Willie and Bruce echo my experience with lacquer. For that matter, I also spray shellac and waterborne urethane, such as Minwax, though I have wiped a thinned waterborne urethane Minwax finish, on occasion.

-- Random Orbital Nailer

View jumbojack's profile


1667 posts in 2046 days

#10 posted 04-28-2015 04:59 AM

Spray your lacquer! I spray the very product you are brushing. Like a poster above my first coat is it about 25%. Normally I lay down two coats of the cut lacquer VERY thin. Knock it back with 400. Then spray at least two more coats cut at 10%. Some projects call for more coats (something that will be handled frequently). If more coats are called for after every two coats knock it back with 400. I use wet/dry sandpaper and will wash them, I don’t wet sand. The last coat is knocked back with 600 and then waxed with paste wax.
The feel is so smooth it begs to be touched.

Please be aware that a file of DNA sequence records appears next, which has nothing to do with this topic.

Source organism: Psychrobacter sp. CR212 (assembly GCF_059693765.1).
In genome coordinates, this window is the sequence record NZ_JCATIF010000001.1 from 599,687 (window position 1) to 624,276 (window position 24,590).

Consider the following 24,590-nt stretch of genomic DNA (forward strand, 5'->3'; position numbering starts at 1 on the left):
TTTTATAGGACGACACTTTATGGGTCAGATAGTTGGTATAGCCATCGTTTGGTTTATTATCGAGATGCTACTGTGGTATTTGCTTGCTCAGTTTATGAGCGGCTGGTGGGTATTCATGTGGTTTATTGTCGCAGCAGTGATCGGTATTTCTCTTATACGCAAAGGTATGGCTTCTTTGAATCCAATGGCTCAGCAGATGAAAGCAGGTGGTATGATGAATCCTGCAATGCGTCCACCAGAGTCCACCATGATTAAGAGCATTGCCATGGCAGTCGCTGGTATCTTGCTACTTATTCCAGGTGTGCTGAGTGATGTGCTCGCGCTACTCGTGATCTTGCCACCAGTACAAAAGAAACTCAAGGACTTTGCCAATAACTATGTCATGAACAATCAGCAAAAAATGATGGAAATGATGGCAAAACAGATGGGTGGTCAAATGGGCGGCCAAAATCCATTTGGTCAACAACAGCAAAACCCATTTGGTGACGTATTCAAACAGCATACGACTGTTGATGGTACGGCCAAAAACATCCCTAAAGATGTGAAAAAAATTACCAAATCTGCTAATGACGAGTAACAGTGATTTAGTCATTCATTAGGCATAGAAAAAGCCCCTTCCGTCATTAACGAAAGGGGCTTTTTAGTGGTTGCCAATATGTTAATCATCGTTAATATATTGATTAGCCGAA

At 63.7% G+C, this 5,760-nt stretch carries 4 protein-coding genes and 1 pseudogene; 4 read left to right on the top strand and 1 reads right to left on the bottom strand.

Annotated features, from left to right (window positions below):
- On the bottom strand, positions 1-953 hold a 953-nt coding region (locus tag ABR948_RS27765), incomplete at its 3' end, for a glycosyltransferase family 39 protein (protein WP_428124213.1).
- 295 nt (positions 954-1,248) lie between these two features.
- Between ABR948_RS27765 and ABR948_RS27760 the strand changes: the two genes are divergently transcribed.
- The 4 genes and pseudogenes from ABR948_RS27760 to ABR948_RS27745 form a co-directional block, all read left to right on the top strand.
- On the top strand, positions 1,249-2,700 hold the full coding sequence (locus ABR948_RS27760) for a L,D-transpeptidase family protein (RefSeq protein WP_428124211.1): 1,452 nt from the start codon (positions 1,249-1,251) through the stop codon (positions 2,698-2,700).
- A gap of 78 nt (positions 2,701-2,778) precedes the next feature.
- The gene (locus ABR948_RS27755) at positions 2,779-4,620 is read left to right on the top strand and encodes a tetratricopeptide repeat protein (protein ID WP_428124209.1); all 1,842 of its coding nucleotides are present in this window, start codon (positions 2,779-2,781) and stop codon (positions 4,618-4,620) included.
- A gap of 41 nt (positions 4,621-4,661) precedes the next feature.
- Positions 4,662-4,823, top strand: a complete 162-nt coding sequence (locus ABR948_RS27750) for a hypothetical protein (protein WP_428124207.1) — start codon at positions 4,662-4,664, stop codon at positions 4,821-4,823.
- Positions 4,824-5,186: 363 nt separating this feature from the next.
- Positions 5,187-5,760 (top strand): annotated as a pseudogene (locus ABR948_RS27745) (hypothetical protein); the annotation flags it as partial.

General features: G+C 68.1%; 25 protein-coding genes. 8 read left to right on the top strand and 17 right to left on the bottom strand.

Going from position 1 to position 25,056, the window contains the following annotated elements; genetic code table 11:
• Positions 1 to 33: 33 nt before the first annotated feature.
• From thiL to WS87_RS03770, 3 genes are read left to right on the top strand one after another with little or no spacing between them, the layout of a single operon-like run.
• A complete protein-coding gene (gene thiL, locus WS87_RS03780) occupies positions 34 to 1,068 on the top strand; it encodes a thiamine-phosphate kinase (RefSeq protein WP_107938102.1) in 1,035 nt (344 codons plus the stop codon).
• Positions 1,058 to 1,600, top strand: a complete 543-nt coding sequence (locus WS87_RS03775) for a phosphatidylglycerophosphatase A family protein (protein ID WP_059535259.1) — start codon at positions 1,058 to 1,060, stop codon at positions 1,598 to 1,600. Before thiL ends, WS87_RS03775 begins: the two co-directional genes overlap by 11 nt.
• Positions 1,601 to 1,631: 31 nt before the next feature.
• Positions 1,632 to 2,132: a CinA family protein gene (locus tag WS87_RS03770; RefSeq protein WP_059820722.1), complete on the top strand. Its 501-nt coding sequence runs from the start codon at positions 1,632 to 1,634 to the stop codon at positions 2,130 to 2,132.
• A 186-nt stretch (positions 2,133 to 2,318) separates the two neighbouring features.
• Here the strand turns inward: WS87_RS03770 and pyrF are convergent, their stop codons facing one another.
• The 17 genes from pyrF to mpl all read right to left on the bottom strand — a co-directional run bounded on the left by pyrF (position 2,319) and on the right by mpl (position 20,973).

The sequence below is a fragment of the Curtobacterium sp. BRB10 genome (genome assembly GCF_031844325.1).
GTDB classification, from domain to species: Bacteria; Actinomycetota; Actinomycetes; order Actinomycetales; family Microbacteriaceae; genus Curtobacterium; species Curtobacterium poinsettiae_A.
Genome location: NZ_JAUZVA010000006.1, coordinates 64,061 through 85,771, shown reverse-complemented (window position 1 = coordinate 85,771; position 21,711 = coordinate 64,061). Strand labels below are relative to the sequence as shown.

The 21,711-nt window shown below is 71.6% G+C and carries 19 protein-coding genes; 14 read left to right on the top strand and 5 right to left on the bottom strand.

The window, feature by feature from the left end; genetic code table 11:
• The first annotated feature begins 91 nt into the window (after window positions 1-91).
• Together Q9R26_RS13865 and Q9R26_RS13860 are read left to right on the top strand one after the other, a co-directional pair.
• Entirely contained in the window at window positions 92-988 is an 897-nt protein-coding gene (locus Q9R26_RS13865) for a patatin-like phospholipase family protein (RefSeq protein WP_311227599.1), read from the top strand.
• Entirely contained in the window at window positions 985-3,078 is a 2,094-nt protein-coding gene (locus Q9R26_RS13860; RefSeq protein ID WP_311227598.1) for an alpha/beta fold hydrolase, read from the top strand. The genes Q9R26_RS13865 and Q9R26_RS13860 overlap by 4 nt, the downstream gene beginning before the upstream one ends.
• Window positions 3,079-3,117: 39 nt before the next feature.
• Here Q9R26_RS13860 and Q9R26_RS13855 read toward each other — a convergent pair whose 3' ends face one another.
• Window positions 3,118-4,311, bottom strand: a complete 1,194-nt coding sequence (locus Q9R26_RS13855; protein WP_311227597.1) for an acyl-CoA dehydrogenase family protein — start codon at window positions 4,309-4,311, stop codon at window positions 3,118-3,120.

My spray rig is a cheapie ‘Critter’ available on Amazon for under $40. While it is not the best it does an admirable job, and compared to rattle cans will save you a ton of money.

-- Made in America, with American made tools....Shopsmith

View Stevedore's profile


62 posts in 1447 days

#11 posted 04-29-2015 06:26 PM

OK, heating the can of lacquer in hot water for a while, and thinning it a bit seem to have helped a lot. The coat levels out almost completely before it begins to set. I suspect that any remaining issues are due to my brushing technique.

I’d like to spray my finishes, but with my garage being my workshop, I’d need to put together some kind of enclosure or booth to contain the spray. Probably a good idea, though, & maybe I’ll get to that point someday.

Thanks again for all of your suggestions & comments; all very helpful.

-- Steve, in Morris County, NJ